However, I don't need to rehash all of that same ol' same ol'. The news does it for me. Exhibit A, B, and C:
- Chunks of Concrete are falling off of I-20 overpass and that is perfectly normal. The new normal, of course.
- TxDOT will turn some rural state roads back to gravel roads. Because there is literally no tax base to maintain it. This makes perfect sense to me. This may be the sanest thing TxDOT has ever proposed.
- Lastly, TxDOT wants to turn the maintenance of 1,900 miles of state roads back to the local cities. Meanwhile, local authorities are all like, "nuh uh, man." That neither want to handle that hot potato of a bill is pretty telling about the fundamentally broken nature of our 20th century infrastructure problem in a 21st century world.
The problem and solution is the vague idea of 'value capture.' Not just in the land itself, but in the ability to design networks to leverage investment, development, and a tax base that is actually in proportion with the infrastructural burden. That means more complex, more walkable streets that are not only context sensitive in terms of the existing surrounding but conducive to the kind of context that we want to achieve, which, again is more walkable, empowering, desirable, and livable neighborhoods.
Unfortunately, value capture is a hideously and corporately vague term that is a useful rhetorical device because it has not meaning besides $$. People can fill in the void with their own interpretation and all too often that can be the conventional wisdom that conventional highway/road building is healthy, productive economic development. Which, sure. It's spending at first and money flows around the system, until it has so dispersed the tax base into density too low and design and form so repulsive, it becomes unsustainable due to a lack of care (and that pesky infrastructure/tax base imbalance).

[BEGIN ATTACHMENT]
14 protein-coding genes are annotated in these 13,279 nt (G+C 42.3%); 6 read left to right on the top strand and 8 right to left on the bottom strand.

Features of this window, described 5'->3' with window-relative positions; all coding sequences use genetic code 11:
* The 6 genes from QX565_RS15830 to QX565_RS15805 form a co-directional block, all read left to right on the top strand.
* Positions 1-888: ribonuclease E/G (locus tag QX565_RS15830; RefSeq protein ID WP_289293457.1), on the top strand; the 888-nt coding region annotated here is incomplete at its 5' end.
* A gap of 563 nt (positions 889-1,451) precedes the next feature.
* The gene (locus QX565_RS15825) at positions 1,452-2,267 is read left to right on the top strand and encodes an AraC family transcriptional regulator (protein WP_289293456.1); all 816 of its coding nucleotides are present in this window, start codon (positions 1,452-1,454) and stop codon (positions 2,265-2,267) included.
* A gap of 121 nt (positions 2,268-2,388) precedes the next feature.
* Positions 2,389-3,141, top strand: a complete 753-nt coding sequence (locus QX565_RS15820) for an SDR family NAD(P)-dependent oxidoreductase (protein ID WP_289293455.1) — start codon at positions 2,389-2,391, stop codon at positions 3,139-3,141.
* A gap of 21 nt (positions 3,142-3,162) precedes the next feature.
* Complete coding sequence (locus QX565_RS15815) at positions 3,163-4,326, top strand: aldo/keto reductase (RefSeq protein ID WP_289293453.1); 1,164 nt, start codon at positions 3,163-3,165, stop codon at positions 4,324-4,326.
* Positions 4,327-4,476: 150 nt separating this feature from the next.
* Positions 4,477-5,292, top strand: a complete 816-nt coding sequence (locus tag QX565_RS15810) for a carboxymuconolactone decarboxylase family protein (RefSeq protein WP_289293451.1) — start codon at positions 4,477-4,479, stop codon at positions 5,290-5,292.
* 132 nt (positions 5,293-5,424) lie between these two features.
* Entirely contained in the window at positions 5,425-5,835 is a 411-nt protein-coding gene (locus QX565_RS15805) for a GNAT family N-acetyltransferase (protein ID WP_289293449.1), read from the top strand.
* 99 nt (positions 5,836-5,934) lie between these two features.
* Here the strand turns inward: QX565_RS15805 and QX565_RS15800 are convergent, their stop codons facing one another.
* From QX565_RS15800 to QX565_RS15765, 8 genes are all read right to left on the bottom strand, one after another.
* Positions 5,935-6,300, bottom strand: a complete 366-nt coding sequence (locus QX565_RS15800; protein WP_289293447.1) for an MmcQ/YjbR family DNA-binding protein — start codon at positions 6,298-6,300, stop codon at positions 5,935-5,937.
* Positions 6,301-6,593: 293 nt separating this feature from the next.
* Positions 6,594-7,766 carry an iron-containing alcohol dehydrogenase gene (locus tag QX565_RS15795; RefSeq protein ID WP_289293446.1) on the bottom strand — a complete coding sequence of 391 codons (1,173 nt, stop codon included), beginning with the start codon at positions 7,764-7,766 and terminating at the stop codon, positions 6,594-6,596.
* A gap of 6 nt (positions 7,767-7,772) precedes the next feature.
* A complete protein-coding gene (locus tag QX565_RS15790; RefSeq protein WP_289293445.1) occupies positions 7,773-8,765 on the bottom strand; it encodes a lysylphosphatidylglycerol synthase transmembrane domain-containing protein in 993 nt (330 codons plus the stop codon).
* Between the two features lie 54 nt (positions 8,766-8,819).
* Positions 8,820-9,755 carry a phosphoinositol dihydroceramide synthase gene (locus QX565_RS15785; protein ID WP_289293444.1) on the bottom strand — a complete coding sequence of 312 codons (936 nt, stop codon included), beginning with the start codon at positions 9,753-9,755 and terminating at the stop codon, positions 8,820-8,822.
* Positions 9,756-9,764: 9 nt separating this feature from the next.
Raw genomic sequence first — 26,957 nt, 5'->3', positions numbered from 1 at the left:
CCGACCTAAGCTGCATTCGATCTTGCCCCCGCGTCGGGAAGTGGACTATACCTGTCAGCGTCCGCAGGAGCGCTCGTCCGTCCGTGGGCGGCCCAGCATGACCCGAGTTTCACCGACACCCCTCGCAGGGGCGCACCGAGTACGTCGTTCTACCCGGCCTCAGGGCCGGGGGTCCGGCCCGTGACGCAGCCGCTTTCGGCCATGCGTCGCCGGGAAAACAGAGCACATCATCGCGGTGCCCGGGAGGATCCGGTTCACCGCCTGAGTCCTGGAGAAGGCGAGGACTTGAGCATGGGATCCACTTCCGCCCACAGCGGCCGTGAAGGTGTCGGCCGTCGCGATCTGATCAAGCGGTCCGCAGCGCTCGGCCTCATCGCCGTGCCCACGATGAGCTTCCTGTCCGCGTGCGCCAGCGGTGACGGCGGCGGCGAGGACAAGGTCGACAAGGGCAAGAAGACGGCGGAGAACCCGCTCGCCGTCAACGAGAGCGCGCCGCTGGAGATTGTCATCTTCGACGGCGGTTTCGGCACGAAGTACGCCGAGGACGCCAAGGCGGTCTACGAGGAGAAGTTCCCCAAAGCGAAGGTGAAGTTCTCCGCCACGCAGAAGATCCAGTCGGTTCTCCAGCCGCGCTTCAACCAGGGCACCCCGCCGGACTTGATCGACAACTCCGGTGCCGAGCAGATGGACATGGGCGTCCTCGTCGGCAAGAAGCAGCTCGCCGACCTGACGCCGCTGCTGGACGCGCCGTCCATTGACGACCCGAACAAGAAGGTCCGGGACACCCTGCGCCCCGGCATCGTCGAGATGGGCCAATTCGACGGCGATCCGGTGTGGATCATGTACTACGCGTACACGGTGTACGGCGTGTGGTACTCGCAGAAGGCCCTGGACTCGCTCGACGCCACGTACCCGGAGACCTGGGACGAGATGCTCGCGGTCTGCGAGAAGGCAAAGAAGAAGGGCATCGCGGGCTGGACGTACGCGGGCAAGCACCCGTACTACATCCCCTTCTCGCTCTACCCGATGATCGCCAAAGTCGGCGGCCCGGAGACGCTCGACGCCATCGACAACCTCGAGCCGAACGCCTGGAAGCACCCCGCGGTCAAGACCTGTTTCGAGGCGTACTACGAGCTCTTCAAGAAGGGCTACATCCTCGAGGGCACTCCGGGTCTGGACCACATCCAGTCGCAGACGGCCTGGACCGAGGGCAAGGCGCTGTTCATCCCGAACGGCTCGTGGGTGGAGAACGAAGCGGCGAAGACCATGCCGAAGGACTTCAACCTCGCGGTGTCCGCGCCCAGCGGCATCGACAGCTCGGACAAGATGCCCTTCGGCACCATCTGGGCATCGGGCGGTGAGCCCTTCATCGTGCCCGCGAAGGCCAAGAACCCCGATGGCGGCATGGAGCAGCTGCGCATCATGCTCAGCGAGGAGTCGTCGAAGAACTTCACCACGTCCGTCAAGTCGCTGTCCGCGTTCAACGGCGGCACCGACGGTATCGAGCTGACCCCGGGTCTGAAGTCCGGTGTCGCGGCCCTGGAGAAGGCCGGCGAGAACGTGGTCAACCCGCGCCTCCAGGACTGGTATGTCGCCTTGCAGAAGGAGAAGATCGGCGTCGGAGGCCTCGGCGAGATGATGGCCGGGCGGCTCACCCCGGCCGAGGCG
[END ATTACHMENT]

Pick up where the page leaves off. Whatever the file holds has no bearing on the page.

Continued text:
Since there is effectively two qualitative interpretations of how to design and build roads (the filter vs the funnel - a future post. See also: dendritic vs reticulated), one good/one bad, there are two directions cities can take with this new "infrastructure burden." Maintain it as a burden, as it currently exists. Or, they can see the opportunity in controlling the design of these streets so they're integrated with development, are safe, attractive, empowering for a variety of forms of travel, particularly walkability, and thus encourage social and economic exchange. The very point of cities.
In effect, this is the concept of subsidiarity. Or decentralization of control to the lowest or smallest authority that can handle it effectively. The smart cities will leverage these in a way that benefits them the most, not arbitrarily standardized from Austin. Those that take advantage of this opportunity will be those that recognize this opportunity and seize it, and by doing so, improve livability, quality of life, will be more attractive to talent and businesses alike, and will thus win the future. So to speak.